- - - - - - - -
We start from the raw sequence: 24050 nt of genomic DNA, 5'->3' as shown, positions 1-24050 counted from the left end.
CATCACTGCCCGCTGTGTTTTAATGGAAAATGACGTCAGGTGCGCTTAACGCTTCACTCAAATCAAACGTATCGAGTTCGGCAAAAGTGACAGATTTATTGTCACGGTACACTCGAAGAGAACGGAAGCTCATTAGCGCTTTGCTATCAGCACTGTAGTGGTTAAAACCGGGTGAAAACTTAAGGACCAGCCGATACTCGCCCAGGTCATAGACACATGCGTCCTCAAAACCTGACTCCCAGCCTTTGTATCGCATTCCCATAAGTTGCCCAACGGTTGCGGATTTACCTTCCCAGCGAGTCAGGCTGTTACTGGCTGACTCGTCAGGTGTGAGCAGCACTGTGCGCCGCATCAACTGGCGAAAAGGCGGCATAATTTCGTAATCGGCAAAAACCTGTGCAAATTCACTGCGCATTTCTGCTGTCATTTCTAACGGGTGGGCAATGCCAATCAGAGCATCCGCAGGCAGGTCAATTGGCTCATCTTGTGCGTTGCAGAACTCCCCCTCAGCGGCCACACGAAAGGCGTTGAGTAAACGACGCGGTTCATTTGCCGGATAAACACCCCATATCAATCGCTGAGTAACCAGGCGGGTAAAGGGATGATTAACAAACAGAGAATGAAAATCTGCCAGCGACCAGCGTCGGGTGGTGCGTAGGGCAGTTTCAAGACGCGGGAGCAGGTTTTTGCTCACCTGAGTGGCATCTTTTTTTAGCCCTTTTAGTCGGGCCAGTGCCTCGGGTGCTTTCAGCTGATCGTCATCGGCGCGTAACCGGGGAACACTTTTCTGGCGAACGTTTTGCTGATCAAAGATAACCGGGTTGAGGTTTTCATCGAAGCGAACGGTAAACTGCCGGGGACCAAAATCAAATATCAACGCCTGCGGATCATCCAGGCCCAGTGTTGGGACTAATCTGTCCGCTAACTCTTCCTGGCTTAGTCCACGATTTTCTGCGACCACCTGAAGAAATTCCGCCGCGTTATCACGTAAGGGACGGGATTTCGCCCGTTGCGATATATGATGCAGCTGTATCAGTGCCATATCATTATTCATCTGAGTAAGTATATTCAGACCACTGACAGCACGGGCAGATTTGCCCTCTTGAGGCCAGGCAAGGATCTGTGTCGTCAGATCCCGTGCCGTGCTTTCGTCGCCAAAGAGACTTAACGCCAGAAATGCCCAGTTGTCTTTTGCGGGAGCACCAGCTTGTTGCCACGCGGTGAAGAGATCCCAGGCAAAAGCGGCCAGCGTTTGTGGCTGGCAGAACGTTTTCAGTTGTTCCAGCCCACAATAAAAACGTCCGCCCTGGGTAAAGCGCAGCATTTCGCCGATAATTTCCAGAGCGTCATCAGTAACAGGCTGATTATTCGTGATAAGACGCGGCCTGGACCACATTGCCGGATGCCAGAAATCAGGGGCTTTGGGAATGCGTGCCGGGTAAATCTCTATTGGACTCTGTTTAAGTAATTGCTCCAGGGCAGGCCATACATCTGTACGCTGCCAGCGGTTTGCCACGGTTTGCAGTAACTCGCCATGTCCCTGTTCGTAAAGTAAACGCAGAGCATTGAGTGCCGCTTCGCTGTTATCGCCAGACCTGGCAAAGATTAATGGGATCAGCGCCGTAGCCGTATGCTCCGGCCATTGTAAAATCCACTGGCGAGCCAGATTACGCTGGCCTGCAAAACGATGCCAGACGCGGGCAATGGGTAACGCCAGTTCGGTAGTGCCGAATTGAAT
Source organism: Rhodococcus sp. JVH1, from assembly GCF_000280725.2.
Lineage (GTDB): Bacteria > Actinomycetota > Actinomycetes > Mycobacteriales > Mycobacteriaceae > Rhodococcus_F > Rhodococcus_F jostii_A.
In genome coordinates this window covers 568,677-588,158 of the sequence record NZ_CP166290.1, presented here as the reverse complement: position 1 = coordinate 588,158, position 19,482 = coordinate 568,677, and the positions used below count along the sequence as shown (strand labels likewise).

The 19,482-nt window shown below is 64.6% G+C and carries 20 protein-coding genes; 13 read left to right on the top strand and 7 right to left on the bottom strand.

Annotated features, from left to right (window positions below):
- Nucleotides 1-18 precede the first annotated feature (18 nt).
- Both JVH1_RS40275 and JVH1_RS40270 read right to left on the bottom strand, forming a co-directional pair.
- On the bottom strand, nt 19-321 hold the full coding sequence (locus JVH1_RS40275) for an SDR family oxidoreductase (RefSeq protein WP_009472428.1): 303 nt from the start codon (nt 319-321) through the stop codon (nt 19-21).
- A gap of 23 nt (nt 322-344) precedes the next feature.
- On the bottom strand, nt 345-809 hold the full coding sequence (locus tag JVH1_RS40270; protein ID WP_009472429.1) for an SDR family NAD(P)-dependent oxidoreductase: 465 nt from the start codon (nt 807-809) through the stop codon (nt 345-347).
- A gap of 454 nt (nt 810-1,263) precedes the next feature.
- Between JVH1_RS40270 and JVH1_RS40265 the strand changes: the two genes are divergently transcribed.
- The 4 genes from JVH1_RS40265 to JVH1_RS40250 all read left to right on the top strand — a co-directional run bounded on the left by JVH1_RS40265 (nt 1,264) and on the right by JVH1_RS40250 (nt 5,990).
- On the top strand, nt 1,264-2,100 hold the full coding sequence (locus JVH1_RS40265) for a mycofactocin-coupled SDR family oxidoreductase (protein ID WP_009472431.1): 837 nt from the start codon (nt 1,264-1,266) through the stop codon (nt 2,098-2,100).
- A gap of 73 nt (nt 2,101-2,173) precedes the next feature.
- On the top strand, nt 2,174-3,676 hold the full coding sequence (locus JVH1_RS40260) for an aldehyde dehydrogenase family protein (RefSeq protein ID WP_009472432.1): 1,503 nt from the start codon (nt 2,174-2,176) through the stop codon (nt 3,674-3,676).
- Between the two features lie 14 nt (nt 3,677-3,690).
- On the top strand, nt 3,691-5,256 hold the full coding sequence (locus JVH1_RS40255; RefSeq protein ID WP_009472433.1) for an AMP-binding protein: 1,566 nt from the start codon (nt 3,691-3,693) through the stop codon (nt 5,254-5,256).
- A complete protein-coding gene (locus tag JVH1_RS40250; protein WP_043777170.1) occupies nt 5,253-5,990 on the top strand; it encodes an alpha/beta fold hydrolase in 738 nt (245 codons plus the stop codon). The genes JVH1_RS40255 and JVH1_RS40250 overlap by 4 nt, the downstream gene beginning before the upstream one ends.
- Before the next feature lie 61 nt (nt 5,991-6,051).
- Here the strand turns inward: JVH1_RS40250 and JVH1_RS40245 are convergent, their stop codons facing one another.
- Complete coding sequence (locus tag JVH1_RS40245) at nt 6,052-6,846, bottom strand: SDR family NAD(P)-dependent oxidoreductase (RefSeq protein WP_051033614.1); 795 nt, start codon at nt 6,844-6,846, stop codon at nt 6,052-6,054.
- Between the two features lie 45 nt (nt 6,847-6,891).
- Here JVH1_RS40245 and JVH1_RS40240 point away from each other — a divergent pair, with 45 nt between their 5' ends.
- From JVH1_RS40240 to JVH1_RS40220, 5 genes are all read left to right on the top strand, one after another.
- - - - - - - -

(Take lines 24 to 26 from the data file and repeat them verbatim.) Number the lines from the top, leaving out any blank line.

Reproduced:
- Complete coding sequence (locus tag JVH1_RS40245) at nt 6,052-6,846, bottom strand: SDR family NAD(P)-dependent oxidoreductase (RefSeq protein WP_051033614.1); 795 nt, start codon at nt 6,844-6,846, stop codon at nt 6,052-6,054.
- Between the two features lie 45 nt (nt 6,847-6,891).
- Here JVH1_RS40245 and JVH1_RS40240 point away from each other — a divergent pair, with 45 nt between their 5' ends.